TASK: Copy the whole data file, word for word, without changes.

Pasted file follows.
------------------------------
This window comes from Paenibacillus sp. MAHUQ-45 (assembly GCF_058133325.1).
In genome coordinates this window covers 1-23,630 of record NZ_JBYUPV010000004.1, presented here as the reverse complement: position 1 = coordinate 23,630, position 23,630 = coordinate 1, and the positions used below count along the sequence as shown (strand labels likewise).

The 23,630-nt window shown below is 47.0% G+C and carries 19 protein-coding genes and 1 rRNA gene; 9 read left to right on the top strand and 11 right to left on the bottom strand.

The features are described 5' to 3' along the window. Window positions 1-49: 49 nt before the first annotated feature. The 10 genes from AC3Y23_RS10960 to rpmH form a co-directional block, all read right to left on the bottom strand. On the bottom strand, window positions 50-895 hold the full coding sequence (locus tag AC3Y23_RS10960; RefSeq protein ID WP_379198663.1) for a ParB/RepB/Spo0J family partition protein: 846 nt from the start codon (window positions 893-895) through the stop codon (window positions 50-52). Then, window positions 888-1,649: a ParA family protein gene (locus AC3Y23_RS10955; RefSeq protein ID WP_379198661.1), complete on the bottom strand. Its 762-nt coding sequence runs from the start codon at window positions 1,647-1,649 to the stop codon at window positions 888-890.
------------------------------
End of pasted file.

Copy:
This window comes from Paenibacillus sp. MAHUQ-45 (assembly GCF_058133325.1).
In genome coordinates this window covers 1-23,630 of record NZ_JBYUPV010000004.1, presented here as the reverse complement: position 1 = coordinate 23,630, position 23,630 = coordinate 1, and the positions used below count along the sequence as shown (strand labels likewise).

The 23,630-nt window shown below is 47.0% G+C and carries 19 protein-coding genes and 1 rRNA gene; 9 read left to right on the top strand and 11 right to left on the bottom strand.

The features are described 5' to 3' along the window. Window positions 1-49: 49 nt before the first annotated feature. The 10 genes from AC3Y23_RS10960 to rpmH form a co-directional block, all read right to left on the bottom strand. On the bottom strand, window positions 50-895 hold the full coding sequence (locus tag AC3Y23_RS10960; RefSeq protein ID WP_379198663.1) for a ParB/RepB/Spo0J family partition protein: 846 nt from the start codon (window positions 893-895) through the stop codon (window positions 50-52). Then, window positions 888-1,649: a ParA family protein gene (locus AC3Y23_RS10955; RefSeq protein ID WP_379198661.1), complete on the bottom strand. Its 762-nt coding sequence runs from the start codon at window positions 1,647-1,649 to the stop codon at window positions 888-890.